Both of my children have a blog. For the older one, we monitor it but she is able to post her own recipes in her own voice which is an important development for her. For the younger, we have full control. There’s a huge amount in the press about keeping kids safe on the internet and it’s something we should all be on top of. This guest post has some good tips for doing just that. Enjoy!
Keeping a blog is a fantastic hobby for kids. It encourages literacy, it gets them exploring their interests, it’s a brilliant way for them to express themselves and to think independently – and it can help them join a really supportive, inspiring online community in their chosen area. For many kids, blogging is the diary keeping of the 21st century. But is it safe?
Online child safety experts like the clever team at Quib.ly regularly talk to parents with concerns about blogging for kids. Blogging can have a bad reputation which many parents worry about. From concerns about children sharing too much online, to worries about nasty online ‘Trolls’ and fears about who their kids could be talking to – there are lots of barriers which give mums and dads cause for concern when it comes to blogging. So how can these worries be navigated? Here’s our quick, simple guide to safe blogging for youngsters…
As with all activities for children, it’s important to have clear boundaries in place. You wouldn’t let your little ones loose with BB gun without clear boundaries (only fire at paper targets, never point it at another person or animal etc.), blogging is no different. Make sure your child knows what is appropriate and what isn’t, but take care not to talk in black and white terms (nothing encourages bad behaviour and sneakiness like a strict set of rules).
It’s crucial to have open discussions with your youngsters about blogging and the internet and to make them part of the conversation. For instance, rather than stating that they must never ever publish information about people they know on the internet, take the time to talk to them about why this might not be a good idea and what the potential consequences could be. In this case, the person could become offended and it could hurt their feelings – it could also invade the subject’s privacy.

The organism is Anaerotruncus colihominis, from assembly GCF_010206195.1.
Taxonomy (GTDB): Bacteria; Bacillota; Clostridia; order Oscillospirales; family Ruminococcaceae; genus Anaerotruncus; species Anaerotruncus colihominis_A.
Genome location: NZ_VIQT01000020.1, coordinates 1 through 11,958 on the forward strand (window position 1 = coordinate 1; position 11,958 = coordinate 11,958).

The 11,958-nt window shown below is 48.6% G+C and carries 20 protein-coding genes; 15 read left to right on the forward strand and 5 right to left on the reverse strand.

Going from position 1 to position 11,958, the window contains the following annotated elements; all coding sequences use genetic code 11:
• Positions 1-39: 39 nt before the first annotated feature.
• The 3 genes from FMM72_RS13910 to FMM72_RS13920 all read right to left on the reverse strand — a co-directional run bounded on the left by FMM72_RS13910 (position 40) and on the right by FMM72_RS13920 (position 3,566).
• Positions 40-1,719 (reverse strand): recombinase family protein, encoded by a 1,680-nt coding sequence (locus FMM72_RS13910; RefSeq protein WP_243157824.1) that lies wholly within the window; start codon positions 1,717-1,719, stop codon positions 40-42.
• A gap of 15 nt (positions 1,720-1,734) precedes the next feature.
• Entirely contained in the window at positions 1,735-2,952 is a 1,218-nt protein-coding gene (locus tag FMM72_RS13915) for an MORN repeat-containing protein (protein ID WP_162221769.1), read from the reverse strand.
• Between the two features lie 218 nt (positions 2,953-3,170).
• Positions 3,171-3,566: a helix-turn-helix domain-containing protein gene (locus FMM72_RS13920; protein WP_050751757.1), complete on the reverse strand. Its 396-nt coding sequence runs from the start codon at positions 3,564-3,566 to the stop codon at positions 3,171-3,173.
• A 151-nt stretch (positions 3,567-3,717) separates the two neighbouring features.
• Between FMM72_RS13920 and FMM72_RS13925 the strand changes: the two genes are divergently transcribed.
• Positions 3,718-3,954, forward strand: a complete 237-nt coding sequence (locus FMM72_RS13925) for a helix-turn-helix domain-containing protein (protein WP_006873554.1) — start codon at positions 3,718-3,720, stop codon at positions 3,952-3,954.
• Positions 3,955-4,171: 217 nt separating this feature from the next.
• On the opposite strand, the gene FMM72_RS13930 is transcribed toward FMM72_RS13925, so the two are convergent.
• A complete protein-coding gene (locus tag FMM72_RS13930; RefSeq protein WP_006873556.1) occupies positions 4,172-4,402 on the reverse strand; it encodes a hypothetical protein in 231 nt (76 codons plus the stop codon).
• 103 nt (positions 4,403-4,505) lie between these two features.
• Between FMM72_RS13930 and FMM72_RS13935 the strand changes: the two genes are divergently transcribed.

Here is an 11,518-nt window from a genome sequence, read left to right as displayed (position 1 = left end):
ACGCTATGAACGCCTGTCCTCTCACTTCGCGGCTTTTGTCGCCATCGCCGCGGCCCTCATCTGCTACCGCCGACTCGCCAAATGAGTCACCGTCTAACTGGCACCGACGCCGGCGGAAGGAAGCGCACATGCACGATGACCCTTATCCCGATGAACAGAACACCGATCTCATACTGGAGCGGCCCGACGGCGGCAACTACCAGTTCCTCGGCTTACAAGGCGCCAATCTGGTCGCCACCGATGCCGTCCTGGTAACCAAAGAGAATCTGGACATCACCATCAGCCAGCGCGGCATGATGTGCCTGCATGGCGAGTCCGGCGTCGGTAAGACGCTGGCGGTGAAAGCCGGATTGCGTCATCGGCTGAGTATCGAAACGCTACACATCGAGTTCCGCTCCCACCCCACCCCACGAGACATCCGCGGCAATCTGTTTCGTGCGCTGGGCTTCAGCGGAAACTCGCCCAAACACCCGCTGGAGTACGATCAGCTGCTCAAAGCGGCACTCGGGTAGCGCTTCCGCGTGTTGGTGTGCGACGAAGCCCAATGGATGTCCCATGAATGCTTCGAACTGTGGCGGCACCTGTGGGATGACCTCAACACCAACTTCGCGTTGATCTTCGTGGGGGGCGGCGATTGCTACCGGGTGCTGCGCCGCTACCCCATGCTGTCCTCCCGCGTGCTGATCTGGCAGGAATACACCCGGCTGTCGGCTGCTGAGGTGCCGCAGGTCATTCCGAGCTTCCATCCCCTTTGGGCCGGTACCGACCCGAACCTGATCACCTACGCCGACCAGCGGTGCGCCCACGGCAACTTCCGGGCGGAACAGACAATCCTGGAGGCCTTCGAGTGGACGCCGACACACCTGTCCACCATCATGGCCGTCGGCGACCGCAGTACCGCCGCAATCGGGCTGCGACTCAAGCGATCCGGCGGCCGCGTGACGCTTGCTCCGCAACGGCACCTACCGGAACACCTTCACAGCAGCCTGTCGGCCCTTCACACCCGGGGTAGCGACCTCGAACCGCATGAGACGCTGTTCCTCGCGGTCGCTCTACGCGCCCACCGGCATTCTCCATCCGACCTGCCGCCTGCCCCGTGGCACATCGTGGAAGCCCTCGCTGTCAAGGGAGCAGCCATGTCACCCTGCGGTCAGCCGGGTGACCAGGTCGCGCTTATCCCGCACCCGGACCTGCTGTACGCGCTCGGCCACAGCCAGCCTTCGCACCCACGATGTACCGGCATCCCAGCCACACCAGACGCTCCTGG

An essential subject to discuss is the kind of stuff they want to post. If they want to upload pictures of themselves and their friends, for example, or are interested in making videos, make sure they understand the possible dangers and the boundaries they need to stick to. Ask questions like to get them thinking about the possible dangers themselves. i.e. “Why do you think it might be a bad idea to share personal pictures online?”.
Do Your Homework
If your child wants to start a blog, take some time to learn about the possible blogging platforms they can use. Sites like Tumblr, for example, provide a strong and very accessible community made up of people of all ages – some of whom will post content which is not appropriate for younger people (though this can be limited). Meanwhile, blogging platforms like WordPress are more self-contained. Your child can set up and run a blog, with less integration with other bloggers and less immediate access to potentially inappropriate material.
Check out the suitability of any platform your child wants to start using and look closely at the features and settings they may have (many will have advanced privacy options which mean blogs can’t be accessed without a password).
If your child is going to run a public blog, they need to understand that what they post will be visible to everyone (unless they use smart privacy features). This includes you. If they’re not comfortable posting something in front of you, why would they want the rest of the internet to have access to it? Don’t watch like a hawk, but drop in on your kid’s blog occasionally, leave the odd encouraging comment and make sure that everything is appropriate.
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